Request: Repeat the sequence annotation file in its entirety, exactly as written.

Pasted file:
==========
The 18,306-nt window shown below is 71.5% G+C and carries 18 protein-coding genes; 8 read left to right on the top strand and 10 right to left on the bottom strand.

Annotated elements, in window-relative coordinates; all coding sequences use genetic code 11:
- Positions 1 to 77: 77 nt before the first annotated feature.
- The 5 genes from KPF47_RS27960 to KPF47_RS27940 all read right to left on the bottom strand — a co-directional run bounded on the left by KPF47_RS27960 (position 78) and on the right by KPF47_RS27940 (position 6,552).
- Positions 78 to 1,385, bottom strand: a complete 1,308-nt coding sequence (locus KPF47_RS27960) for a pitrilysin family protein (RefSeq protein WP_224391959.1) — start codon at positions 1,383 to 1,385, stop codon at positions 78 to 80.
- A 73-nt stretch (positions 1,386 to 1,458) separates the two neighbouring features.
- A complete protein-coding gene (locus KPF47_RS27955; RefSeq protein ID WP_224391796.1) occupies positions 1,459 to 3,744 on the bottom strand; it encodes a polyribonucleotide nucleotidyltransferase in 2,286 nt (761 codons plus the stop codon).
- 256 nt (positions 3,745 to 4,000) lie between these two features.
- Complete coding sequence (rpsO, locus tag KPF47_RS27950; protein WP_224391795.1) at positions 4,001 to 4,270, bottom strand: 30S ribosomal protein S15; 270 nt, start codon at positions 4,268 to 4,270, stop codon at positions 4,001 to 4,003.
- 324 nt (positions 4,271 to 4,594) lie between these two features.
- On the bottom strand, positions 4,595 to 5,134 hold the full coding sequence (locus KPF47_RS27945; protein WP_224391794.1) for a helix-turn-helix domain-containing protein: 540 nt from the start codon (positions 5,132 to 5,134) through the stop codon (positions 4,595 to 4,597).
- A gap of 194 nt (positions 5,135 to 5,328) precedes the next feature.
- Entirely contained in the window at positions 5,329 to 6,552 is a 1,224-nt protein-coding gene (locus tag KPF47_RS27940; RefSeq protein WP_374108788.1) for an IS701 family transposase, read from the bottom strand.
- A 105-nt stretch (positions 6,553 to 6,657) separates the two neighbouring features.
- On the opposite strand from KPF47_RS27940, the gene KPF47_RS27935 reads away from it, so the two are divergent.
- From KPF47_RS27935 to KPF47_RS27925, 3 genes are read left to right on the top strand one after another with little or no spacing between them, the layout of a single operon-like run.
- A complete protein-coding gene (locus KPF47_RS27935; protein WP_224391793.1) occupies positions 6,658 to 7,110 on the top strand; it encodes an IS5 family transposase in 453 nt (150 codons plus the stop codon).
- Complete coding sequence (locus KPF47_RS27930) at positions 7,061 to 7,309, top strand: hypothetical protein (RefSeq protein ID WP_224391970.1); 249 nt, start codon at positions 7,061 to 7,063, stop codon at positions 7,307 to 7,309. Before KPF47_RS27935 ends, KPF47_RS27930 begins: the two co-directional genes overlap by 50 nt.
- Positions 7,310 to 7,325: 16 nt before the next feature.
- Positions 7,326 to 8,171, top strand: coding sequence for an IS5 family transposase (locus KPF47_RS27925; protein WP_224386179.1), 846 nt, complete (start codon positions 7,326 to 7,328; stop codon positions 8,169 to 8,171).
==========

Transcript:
The 18,306-nt window shown below is 71.5% G+C and carries 18 protein-coding genes; 8 read left to right on the top strand and 10 right to left on the bottom strand.

Annotated elements, in window-relative coordinates; all coding sequences use genetic code 11:
- Positions 1 to 77: 77 nt before the first annotated feature.
- The 5 genes from KPF47_RS27960 to KPF47_RS27940 all read right to left on the bottom strand — a co-directional run bounded on the left by KPF47_RS27960 (position 78) and on the right by KPF47_RS27940 (position 6,552).
- Positions 78 to 1,385, bottom strand: a complete 1,308-nt coding sequence (locus KPF47_RS27960) for a pitrilysin family protein (RefSeq protein WP_224391959.1) — start codon at positions 1,383 to 1,385, stop codon at positions 78 to 80.
- A 73-nt stretch (positions 1,386 to 1,458) separates the two neighbouring features.
- A complete protein-coding gene (locus KPF47_RS27955; RefSeq protein ID WP_224391796.1) occupies positions 1,459 to 3,744 on the bottom strand; it encodes a polyribonucleotide nucleotidyltransferase in 2,286 nt (761 codons plus the stop codon).
- 256 nt (positions 3,745 to 4,000) lie between these two features.
- Complete coding sequence (rpsO, locus tag KPF47_RS27950; protein WP_224391795.1) at positions 4,001 to 4,270, bottom strand: 30S ribosomal protein S15; 270 nt, start codon at positions 4,268 to 4,270, stop codon at positions 4,001 to 4,003.
- 324 nt (positions 4,271 to 4,594) lie between these two features.
- On the bottom strand, positions 4,595 to 5,134 hold the full coding sequence (locus KPF47_RS27945; protein WP_224391794.1) for a helix-turn-helix domain-containing protein: 540 nt from the start codon (positions 5,132 to 5,134) through the stop codon (positions 4,595 to 4,597).
- A gap of 194 nt (positions 5,135 to 5,328) precedes the next feature.
- Entirely contained in the window at positions 5,329 to 6,552 is a 1,224-nt protein-coding gene (locus tag KPF47_RS27940; RefSeq protein WP_374108788.1) for an IS701 family transposase, read from the bottom strand.
- A 105-nt stretch (positions 6,553 to 6,657) separates the two neighbouring features.
- On the opposite strand from KPF47_RS27940, the gene KPF47_RS27935 reads away from it, so the two are divergent.
- From KPF47_RS27935 to KPF47_RS27925, 3 genes are read left to right on the top strand one after another with little or no spacing between them, the layout of a single operon-like run.
- A complete protein-coding gene (locus KPF47_RS27935; protein WP_224391793.1) occupies positions 6,658 to 7,110 on the top strand; it encodes an IS5 family transposase in 453 nt (150 codons plus the stop codon).
- Complete coding sequence (locus KPF47_RS27930) at positions 7,061 to 7,309, top strand: hypothetical protein (RefSeq protein ID WP_224391970.1); 249 nt, start codon at positions 7,061 to 7,063, stop codon at positions 7,307 to 7,309. Before KPF47_RS27935 ends, KPF47_RS27930 begins: the two co-directional genes overlap by 50 nt.
- Positions 7,310 to 7,325: 16 nt before the next feature.
- Positions 7,326 to 8,171, top strand: coding sequence for an IS5 family transposase (locus KPF47_RS27925; protein WP_224386179.1), 846 nt, complete (start codon positions 7,326 to 7,328; stop codon positions 8,169 to 8,171).